In July, Erdoğan formally converted Istanbul’s iconic sixth-century Orthodox Christian cathedral Hagia Sophia into a mosque and declared the UNESCO world heritage site open to Muslim worship, hours after the Turkish high court annulled a 1934 decision that had turned it into a museum. This despite repeated calls from international officials and Christian leaders not to take this controversial and explosive step.

One of the most glaring examples of Turkey’s turn away from the West and its interests is in its rapidly deteriorating relationship with Israel, which used to be considered an axle of stability and security in the Eastern Mediterranean.

Over the years, Erdoğan and his supporters have engaged in anti-Semitic incitement, directly supported the IHH, a terrorist organization responsible for the violent flotillas to Gaza, and has attacked Israel in international forums. He has been branded an anti-Semite not infrequently by Israeli officials and organizations like the Simon Wiesenthal Center. Erdoğan recently claimed that Jerusalem “is our city” and said that the conversion of Hagia Sophia into a mosque is a first step into “liberating” the al-Aqsa Mosque on the Temple Mount in Jerusalem, Judaism’s holiest site.

These are just some of many examples of Turkey’s turn away from the West, and its place as a pillar of stability and security in the region. Some, like former U.S. President Barack Obama, believed Erdoğan was a loyal partner, regarding him as “a man of principle, and also a man of action.” However, even Obama was disillusioned with him by the end of his tenure.

However, few have attempted to exert pressure on Turkey to change direction. They have been worried that by pushing too hard, they will completely lose and alienate it. They are also worried about Turkey’s threat to allow for more Middle Eastern refugees to use it as a transit nation to gain access illegally to the European Union. This is a hollow threat because it has barely acted on this issue up until now, and if anything continues to allow access in the other direction, allowing terrorist sympathizers from Europe to use it as an access point to join with terrorist groups in Syria and Iraq.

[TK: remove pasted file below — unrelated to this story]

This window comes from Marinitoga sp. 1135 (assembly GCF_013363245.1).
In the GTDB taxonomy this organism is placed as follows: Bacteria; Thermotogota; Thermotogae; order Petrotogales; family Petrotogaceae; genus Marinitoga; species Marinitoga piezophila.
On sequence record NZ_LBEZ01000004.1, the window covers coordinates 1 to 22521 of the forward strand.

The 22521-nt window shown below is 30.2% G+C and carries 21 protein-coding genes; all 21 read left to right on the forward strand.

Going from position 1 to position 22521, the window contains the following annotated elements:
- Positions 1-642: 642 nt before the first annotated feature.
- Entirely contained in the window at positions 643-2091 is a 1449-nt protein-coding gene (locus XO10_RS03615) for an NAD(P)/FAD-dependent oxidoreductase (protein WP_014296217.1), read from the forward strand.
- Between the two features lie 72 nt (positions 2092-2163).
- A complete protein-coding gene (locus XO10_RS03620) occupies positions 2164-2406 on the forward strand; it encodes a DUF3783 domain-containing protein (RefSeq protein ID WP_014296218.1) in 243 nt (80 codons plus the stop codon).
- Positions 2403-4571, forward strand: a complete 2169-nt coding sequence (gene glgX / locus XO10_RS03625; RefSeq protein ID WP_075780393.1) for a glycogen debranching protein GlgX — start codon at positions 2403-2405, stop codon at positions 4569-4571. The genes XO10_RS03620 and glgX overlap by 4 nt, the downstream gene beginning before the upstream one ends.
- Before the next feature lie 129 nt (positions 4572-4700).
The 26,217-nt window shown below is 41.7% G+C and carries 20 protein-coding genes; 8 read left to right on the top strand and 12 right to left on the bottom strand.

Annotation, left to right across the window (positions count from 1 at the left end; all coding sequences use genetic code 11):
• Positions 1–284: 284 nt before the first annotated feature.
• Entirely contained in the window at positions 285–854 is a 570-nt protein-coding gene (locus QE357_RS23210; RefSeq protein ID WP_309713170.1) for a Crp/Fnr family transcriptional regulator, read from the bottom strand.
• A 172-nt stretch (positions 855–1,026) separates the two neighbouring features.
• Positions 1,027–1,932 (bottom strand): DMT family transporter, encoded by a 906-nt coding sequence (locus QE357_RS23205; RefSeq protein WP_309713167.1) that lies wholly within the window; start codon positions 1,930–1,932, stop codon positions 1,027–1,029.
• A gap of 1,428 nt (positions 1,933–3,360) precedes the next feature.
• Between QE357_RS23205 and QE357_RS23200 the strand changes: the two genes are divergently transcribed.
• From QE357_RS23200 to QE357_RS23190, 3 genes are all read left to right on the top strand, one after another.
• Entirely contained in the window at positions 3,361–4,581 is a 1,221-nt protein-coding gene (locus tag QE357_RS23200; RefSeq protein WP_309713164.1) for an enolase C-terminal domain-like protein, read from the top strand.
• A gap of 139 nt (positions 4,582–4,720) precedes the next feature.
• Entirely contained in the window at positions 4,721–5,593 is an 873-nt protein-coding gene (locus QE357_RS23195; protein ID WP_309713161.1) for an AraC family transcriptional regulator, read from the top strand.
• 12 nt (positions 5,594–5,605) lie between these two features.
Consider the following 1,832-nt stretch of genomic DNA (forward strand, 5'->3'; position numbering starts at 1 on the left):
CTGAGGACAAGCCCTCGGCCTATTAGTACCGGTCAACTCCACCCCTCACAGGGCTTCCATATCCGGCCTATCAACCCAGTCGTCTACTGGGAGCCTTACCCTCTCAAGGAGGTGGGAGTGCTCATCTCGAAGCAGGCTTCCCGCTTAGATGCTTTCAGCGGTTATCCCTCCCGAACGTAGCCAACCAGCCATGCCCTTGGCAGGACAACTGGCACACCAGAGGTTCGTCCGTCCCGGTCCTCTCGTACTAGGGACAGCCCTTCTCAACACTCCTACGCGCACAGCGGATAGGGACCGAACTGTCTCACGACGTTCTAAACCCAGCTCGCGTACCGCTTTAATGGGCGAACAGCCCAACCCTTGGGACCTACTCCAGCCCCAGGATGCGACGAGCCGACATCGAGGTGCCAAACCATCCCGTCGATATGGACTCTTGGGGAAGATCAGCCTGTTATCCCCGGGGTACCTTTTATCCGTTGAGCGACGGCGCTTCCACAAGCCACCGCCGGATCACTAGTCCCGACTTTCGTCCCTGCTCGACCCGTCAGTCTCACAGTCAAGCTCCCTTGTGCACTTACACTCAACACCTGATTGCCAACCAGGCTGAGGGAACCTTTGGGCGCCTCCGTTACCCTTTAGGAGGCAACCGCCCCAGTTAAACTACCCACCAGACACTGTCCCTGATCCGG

Nevertheless, in recent years, Erdoğan’s Turkey has completely recalibrated its position vis-à-vis the West and even its former partners in the region.

Thus, it is incumbent on the United States, members of NATO and other interested nations to exert pressure economically, geostrategically and diplomatically, to convince Erdoğan that he has more to lose than gain from his behavior. They must show that they will not be bowed by threats from Turkey and its role in conflicts, such as in Libya, to gain leverage.

Turkey is vulnerable because of its dire economic situation. The European Union buys more than half of Turkey’s exports and owns more than two-thirds of its foreign direct investment. Late last year, President Trump signed an executive order sanctioning Turkish officials, hiking tariffs on Turkish steel up to 50 percent and “immediately” halting trade negotiations with the country. It now dangles the possibility of a free trade deal with Turkey.

Turkey’s allies, Russia, China and Iran, simply cannot compete with this reality, and Erdoğan knows it. That is why the European Union and the United States must condition their assistance, trade and alliance on Turkey’s changing its behavior. It has largely only seen the carrot—if it continues its misdeeds, Erdoğan must also feel the stick.

James Sinkinson is president of Facts and Logic About the Middle East (FLAME), which publishes educational messages to correct lies and misperceptions about Israel and its relationship to the United States.